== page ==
10. Tapestry by Belva Plain This book starts out in the roaring twenties and ends at the end of World War II and is told from the viewpoint of an American Jewish banker. It is interesting to see events in American history from a Jewish perspective.
11. Miss Fortune by Julia London In this book Rachel Lear who is thirty years old and is still in school for her doctorate has her financial support cut off from her father who wants her to be able to live in the real world instead of the academic bubble that she has created for herself. She is forced to take a series of temp jobs in order to pay the bills through a magic spell that her best friend has performed a handsome British man enters into her life. While learning how to rely on herself for support she also falls in love. She also has an ex boyfriend who has secrets that Rachel learns by the end of the book, Flynn her British boyfriend also has some secrets as well.
12. Though Waters Roar by Lynn Austin This book begins with the narrator Harriet in jail for transporting illegal liquor during Prohibition during her time in prison she has time to think back on the women who had come before her and their bravery. Starting with her great grandmother Hannah who hid runaway slaves in times of slavery she thinks about the causes of each of the women and thinks about her place in the world. Her grandmother, Bebe campaigned for Prohibition while her mother later on in life begins to campaign for women’s suffrage. Harriet is frustrated with her life when her grandmother tells her to rely on God for purpose in life. This book talks about how women were treated from before the Civil War to the end of World War I. There is prejudice against married women working outside the home during this time which you still see today in Christian circles with married women with small children working outside the home though today that prejudice is more subtle than when it was during this time period.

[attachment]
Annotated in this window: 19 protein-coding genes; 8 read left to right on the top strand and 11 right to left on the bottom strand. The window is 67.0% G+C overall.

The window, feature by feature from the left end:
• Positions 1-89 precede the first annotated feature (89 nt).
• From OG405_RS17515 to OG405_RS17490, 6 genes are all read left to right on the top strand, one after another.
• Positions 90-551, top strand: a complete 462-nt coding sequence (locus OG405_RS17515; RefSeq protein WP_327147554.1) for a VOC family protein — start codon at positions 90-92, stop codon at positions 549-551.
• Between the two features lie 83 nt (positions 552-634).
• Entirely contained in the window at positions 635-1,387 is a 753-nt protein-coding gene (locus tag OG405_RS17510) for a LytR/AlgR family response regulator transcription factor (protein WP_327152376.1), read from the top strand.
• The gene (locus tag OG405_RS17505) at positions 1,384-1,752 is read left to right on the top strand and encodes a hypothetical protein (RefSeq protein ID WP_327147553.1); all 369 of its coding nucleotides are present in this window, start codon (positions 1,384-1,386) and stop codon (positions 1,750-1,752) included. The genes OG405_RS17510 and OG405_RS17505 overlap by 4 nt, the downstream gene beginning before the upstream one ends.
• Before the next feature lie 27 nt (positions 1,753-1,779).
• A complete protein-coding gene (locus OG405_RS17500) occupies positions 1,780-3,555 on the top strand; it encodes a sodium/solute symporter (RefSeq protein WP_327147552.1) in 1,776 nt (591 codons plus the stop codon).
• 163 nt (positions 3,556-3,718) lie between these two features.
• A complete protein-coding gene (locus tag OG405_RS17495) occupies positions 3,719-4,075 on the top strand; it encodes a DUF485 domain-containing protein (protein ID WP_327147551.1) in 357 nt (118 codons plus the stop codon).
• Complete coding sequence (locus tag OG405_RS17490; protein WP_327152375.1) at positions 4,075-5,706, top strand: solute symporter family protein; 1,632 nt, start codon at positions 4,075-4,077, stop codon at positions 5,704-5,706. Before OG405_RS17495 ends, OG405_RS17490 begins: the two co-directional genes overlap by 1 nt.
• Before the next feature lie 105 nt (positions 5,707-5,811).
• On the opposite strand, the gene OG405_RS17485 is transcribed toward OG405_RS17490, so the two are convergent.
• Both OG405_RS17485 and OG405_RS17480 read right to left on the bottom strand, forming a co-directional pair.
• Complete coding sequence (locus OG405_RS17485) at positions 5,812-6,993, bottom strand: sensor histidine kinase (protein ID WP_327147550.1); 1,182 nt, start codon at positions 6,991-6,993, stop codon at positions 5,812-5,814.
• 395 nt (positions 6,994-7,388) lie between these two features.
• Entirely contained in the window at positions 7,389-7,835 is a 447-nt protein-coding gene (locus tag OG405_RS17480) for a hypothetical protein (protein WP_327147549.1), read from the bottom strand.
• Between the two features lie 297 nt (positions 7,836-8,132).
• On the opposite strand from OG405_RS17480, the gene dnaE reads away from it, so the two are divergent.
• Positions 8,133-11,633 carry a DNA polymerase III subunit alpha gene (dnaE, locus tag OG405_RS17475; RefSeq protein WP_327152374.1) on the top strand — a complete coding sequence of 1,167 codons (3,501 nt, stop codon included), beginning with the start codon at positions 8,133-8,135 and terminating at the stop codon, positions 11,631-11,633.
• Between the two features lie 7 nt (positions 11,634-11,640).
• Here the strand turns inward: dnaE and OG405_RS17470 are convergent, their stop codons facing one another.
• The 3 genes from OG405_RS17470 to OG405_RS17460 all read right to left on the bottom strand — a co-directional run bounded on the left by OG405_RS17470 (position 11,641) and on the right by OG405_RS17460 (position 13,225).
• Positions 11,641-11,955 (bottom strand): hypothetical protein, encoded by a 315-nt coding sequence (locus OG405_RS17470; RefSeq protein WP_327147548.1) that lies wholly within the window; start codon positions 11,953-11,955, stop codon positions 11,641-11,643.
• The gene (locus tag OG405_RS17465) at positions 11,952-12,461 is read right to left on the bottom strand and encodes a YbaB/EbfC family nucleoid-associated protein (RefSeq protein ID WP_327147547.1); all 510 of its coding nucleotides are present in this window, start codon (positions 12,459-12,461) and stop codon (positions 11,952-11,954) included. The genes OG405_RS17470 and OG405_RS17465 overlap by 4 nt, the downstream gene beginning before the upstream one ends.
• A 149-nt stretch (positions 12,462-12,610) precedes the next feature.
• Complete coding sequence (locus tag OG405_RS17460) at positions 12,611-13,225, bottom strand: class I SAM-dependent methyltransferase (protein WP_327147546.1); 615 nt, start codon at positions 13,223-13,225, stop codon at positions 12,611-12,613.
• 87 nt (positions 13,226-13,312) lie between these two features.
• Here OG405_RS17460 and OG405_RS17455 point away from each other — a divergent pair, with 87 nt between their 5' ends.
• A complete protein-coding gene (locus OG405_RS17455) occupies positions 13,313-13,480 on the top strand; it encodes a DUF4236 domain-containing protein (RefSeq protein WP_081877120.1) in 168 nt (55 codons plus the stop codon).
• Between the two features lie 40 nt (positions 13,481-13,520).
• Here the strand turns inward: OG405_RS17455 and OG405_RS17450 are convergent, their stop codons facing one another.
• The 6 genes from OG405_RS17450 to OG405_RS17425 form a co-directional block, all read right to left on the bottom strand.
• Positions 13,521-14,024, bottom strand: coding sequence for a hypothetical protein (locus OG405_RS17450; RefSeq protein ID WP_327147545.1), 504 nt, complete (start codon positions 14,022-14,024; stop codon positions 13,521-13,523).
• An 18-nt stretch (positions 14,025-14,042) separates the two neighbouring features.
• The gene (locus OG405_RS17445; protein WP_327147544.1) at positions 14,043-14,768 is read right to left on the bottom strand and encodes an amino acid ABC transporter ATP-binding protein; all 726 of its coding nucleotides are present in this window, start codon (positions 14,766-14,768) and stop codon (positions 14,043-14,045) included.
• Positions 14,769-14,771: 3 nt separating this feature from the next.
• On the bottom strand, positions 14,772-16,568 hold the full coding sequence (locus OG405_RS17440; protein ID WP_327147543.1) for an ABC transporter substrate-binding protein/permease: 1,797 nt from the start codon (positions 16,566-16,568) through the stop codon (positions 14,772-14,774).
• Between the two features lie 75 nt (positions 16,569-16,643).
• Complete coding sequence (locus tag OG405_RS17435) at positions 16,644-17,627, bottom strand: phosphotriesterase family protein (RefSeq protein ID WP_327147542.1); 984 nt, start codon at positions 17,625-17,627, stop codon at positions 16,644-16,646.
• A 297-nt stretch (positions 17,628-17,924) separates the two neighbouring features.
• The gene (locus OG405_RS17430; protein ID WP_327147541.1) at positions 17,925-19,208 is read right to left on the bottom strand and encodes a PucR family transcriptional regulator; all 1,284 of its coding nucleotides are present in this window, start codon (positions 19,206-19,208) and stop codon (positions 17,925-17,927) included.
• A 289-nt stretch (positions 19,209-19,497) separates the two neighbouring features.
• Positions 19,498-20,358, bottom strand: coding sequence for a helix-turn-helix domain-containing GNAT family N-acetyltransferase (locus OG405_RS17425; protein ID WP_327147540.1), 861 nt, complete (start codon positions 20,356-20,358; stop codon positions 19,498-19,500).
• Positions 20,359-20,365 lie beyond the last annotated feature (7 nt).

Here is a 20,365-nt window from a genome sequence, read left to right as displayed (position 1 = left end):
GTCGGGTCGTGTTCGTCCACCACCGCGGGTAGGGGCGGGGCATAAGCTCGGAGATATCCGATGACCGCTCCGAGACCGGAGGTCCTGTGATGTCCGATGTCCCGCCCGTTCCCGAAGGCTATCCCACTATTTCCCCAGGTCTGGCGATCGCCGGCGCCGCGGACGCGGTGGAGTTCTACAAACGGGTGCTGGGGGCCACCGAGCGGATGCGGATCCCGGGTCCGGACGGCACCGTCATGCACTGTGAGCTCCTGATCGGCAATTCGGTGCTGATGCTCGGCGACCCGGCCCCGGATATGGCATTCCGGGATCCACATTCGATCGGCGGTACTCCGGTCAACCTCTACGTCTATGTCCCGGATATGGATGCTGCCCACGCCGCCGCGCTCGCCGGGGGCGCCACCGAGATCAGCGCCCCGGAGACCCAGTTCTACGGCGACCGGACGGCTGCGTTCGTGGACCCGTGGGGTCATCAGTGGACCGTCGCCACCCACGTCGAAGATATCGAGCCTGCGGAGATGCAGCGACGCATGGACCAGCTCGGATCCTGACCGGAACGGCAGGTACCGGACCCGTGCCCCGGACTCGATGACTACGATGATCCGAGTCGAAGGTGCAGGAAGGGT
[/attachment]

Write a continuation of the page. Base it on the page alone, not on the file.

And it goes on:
13. Night by Elie Wiesel This memoir by Elie Wiesel talks about his time in a concentration camp during the end of World War II. He is separated from his mother and sisters when he first arrives and is encouraged to lie about his age when he first arrives. At this time during the war the Germans are losing and are moving the Jews in order to prevent the Allied troops from finding them. He goes into detail about the horrors that he witnesses in these camps and even during their forced marches. This is a good book to learn more about the truth about the Holocaust.
14. Someone to Blame by C.S. Lakin The Moore has already experienced plenty of tragedy in their family by losing two of their sons when they move to the small coastal town of Breakers. When a young drifter moves to town he is blamed for the wave of thefts in the area and other mischievous acts. The Moore family learns about the blessings that they have. This is a good book by the author by judging someone by outward appearances and sometimes those early judgements are proved to be wrong.
15. The Island by Victoria Hislop This book is a tale of two generations of women who have been affected by leprosy. Eleni is the first woman in the family to be affected by leprosy and is exiled to the island of Spinalonga after she is diagnosed. She has two daughters Maria and Anna who are different from each other. Maria is the one who looks after her father when her mother leaves while Anna dreams of leaving their village behind. The book opens when Eleni’s great granddaughter, Alexis travels to the village where her family is from while on vacation. Alexis is in a loveless relationship when she makes the trip to learn more about her family and to visit the site of the former leper colony. She meets one of her grandmother’s oldest friends and she learns more about her family history and the secrets that her family has kept for generations.